Compared to fans of many other baseball organizations, I could consider myself spoiled. Other than the doldrums of the late-1990s and the early 2010s, the Minnesota Twins have largely been a very competitive team since I began avidly following them. More often than not, the club has put an entertaining product on the field and produced solid results. The number of AL Central title banners flying atop Target Field is a tribute to such success. No decade-long struggles like the Kansas City Royals or Pittsburgh Pirates, and no scorched-earth rebuilds like the Miami Marlins or even Houston Astros (remember, they were bad for quite awhile before they were really good).
Yet, there’s one experience that has eluded me through all my years of fandom—my baseball “white whale”, if you will: an extended postseason run. As I watched the Los Angeles Dodgers close the door on the 2020 season by defeating the Tampa Bay Rays, I couldn’t help but think “what would it be like to still be rooting for the home team right now?!” The closest I’ve come to following a Twins squad deep into the fall months was 2002. Even in the relatively small-potatoes stakes of the ‘02 ALDS against Oakland, I’ll never forget watching the final innings of Game 5 with white knuckles and palpitating heart.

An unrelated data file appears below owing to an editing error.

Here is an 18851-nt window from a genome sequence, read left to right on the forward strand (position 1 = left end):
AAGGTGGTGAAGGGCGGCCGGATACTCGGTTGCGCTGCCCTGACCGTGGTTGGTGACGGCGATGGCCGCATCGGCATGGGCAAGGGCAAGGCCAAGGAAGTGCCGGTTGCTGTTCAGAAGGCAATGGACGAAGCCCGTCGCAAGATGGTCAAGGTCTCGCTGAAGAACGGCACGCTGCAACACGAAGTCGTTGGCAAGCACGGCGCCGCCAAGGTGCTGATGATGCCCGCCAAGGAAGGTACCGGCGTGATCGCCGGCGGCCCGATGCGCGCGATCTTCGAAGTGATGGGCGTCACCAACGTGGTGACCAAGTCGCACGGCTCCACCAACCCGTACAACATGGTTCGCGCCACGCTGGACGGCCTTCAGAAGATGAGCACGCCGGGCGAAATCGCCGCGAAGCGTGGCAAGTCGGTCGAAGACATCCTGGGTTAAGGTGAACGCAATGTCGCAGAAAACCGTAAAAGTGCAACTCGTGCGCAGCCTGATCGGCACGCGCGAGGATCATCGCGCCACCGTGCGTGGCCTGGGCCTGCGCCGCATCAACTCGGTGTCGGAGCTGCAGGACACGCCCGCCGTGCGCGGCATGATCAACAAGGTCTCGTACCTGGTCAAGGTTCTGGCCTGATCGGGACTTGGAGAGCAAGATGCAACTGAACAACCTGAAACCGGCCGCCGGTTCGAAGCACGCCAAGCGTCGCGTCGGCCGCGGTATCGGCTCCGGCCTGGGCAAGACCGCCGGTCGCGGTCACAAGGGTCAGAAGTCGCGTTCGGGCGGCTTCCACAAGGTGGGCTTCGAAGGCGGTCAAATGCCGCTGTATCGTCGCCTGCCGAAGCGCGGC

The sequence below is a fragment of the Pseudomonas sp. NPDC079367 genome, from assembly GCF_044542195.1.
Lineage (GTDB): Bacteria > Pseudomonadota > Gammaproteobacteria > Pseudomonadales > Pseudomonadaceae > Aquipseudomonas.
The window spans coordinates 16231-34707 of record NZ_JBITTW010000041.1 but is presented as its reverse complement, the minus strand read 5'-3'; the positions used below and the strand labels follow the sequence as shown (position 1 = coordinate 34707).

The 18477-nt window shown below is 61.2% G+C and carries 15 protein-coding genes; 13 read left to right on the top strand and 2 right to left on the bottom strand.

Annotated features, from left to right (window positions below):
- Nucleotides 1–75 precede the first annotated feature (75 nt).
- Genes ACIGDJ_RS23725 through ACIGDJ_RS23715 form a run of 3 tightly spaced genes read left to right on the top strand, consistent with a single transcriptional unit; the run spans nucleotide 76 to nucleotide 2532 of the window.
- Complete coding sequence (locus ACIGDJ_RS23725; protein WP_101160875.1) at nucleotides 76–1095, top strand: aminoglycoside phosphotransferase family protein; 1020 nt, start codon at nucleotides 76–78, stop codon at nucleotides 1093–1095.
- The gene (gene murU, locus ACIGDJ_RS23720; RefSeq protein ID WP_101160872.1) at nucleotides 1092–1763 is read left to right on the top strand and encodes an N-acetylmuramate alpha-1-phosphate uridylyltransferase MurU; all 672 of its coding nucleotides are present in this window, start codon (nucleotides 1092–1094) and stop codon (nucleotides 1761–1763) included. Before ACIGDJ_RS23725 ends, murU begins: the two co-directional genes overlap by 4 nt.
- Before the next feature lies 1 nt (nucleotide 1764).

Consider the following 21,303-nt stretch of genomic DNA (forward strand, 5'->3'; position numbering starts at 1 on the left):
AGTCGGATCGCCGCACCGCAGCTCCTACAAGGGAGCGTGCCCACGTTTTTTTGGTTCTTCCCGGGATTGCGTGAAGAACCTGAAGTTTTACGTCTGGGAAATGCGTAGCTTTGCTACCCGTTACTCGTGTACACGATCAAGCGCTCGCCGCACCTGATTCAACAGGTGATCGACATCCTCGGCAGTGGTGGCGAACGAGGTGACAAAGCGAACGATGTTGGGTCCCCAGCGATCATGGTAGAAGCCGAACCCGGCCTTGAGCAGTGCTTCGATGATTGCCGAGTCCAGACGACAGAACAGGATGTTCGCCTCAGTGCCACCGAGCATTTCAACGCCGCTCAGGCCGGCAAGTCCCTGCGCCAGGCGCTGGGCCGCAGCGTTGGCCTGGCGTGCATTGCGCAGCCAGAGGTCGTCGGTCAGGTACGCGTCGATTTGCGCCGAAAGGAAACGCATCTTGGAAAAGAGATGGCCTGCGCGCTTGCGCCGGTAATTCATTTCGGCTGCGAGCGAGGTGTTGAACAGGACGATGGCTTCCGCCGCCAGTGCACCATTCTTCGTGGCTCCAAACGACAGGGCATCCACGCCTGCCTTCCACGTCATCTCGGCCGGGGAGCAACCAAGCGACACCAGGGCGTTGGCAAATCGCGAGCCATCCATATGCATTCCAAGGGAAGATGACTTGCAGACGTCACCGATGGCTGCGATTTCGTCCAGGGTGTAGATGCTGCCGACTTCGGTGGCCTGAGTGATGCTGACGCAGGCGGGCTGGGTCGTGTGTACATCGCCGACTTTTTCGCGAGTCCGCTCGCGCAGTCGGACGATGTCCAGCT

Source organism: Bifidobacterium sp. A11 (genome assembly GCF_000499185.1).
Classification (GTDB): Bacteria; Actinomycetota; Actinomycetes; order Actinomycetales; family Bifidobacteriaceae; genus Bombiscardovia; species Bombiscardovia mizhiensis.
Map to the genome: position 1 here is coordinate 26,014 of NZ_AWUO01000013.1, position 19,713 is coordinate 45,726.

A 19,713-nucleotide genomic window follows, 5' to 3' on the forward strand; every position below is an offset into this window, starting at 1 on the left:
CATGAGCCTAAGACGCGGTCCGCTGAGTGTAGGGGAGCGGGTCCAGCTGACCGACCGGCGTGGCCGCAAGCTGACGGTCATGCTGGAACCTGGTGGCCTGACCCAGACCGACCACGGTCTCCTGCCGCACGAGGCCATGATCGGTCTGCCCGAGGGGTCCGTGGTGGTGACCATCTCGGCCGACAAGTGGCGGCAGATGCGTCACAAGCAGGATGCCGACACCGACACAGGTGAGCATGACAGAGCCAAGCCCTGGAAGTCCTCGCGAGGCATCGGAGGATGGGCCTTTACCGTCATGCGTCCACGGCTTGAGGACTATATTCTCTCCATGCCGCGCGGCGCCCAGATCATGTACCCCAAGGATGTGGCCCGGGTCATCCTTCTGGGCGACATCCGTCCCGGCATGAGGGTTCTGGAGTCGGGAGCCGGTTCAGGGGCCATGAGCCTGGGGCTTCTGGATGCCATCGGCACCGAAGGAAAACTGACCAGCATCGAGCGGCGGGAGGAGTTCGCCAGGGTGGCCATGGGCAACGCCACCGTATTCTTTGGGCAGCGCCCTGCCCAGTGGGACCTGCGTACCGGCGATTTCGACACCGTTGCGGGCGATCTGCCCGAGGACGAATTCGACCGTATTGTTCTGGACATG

Unfortunately, the subsequent ALCS was over so quickly—5 games, some Ralley Monkeys & Thunder Sticks, and one Adam (bleeping) Kennedy—that it never felt like much of a contest.
As has now been all-too-well documented, the Twins have not advanced past the first round of any subsequent playoff series since ‘02. There have been a lot of great regular-season moments:
- Back-to-Back-to-Back division titles (‘02-’04)
- Epic Game 163 in ‘09
- Magical Target Field inaugural campaign
- Out-of-nowhere ‘15 and ‘17 competitiveness
- Bomba Squad dominance of ‘19
I’ve even experienced some historic postseasons in general:
- Red Sox breaking the Bambino’s Curse in ‘04
- Kansas City rising from the ashes in ‘15
- Cubbies banishing their own hex in ‘16
- Three of the last four World Series going at least six games
But, again, no late October performances from the Twins.
Instead of wallowing in self-pity, however, I’d like to pose a question to those who remember the ‘87 and ‘91 championship seasons, or perhaps even the ‘65 WS run: What is it like? How does it feel to have every pitch—every movement—matter on the biggest of stages? How does one handle such tension and live to tell about it?
Someday, I hope to experience such a phenomenon for myself. Until that point? I’m relying on your second-hand experiences to fill me in.